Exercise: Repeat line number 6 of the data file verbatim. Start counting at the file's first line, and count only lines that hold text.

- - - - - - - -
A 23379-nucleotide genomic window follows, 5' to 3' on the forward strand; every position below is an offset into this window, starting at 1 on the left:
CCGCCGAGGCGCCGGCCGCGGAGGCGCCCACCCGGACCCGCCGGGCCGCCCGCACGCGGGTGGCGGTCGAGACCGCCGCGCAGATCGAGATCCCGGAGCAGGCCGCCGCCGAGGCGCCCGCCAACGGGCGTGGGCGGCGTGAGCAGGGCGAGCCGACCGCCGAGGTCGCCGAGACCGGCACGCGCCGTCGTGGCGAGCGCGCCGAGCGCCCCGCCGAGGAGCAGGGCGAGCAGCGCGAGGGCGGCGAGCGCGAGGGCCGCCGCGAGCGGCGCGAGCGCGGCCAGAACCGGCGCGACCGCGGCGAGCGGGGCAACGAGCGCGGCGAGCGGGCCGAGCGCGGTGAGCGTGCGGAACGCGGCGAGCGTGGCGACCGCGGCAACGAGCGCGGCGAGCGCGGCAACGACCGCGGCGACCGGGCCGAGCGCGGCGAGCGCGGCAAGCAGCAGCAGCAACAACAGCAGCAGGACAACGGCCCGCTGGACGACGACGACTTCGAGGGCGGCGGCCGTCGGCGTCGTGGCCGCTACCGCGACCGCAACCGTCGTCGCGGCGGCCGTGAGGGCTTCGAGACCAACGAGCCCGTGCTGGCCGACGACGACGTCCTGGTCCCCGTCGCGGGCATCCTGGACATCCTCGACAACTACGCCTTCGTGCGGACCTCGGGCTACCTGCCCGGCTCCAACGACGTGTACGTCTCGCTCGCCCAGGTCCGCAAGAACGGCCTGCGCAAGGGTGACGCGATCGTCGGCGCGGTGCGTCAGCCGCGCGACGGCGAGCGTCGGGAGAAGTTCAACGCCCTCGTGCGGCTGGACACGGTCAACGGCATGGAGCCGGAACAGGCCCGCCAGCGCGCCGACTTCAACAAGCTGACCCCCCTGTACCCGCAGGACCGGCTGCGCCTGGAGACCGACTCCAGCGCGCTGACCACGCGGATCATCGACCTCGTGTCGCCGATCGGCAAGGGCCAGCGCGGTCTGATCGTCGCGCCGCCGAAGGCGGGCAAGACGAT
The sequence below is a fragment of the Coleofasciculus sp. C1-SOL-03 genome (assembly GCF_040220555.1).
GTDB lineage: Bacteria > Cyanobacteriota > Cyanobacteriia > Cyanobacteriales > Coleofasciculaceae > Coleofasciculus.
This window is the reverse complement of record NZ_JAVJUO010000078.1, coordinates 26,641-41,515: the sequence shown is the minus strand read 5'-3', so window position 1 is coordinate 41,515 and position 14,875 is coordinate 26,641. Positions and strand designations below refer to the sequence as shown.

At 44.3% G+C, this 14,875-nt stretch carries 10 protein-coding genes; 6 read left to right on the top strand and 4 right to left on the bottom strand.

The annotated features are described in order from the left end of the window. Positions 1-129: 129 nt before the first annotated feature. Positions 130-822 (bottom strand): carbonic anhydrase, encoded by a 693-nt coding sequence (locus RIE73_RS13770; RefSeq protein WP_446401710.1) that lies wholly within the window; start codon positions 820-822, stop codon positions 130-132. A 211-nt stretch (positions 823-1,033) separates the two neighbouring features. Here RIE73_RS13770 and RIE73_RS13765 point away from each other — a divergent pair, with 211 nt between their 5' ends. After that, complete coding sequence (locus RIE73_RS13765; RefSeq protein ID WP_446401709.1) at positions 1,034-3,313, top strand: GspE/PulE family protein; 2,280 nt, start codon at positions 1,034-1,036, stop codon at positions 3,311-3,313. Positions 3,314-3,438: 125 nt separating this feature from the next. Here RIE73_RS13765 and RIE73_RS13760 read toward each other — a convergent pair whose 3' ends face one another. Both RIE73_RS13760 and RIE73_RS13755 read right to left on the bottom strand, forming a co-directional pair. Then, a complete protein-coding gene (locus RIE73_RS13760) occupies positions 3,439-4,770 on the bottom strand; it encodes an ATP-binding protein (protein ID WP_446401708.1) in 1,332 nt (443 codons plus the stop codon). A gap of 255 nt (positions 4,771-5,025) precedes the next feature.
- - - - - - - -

At 44.3% G+C, this 14,875-nt stretch carries 10 protein-coding genes; 6 read left to right on the top strand and 4 right to left on the bottom strand.